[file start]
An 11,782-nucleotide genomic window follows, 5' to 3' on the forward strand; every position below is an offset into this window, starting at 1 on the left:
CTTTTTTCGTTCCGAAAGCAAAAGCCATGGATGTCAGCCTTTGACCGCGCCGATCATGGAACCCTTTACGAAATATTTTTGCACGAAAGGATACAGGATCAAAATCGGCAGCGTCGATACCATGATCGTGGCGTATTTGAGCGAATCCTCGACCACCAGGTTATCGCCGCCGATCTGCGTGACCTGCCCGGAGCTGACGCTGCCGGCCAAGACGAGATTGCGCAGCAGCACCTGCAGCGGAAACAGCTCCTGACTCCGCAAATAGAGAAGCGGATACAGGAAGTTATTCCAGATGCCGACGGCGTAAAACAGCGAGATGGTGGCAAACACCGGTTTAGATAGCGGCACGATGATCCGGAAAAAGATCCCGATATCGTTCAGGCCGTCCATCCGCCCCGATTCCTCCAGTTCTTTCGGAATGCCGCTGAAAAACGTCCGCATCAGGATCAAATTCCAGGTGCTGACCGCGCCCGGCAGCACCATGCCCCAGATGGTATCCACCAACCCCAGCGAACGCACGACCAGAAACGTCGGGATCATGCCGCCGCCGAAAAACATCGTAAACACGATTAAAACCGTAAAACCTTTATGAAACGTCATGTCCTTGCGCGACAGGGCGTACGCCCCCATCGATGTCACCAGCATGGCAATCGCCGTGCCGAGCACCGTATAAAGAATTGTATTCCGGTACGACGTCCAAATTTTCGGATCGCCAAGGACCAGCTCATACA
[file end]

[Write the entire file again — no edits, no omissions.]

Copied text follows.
An 11,782-nucleotide genomic window follows, 5' to 3' on the forward strand; every position below is an offset into this window, starting at 1 on the left:
CTTTTTTCGTTCCGAAAGCAAAAGCCATGGATGTCAGCCTTTGACCGCGCCGATCATGGAACCCTTTACGAAATATTTTTGCACGAAAGGATACAGGATCAAAATCGGCAGCGTCGATACCATGATCGTGGCGTATTTGAGCGAATCCTCGACCACCAGGTTATCGCCGCCGATCTGCGTGACCTGCCCGGAGCTGACGCTGCCGGCCAAGACGAGATTGCGCAGCAGCACCTGCAGCGGAAACAGCTCCTGACTCCGCAAATAGAGAAGCGGATACAGGAAGTTATTCCAGATGCCGACGGCGTAAAACAGCGAGATGGTGGCAAACACCGGTTTAGATAGCGGCACGATGATCCGGAAAAAGATCCCGATATCGTTCAGGCCGTCCATCCGCCCCGATTCCTCCAGTTCTTTCGGAATGCCGCTGAAAAACGTCCGCATCAGGATCAAATTCCAGGTGCTGACCGCGCCCGGCAGCACCATGCCCCAGATGGTATCCACCAACCCCAGCGAACGCACGACCAGAAACGTCGGGATCATGCCGCCGCCGAAAAACATCGTAAACACGATTAAAACCGTAAAACCTTTATGAAACGTCATGTCCTTGCGCGACAGGGCGTACGCCCCCATCGATGTCACCAGCATGGCAATCGCCGTGCCGAGCACCGTATAAAGAATTGTATTCCGGTACGACGTCCAAATTTTCGGATCGCCAAGGACCAGCTCATACA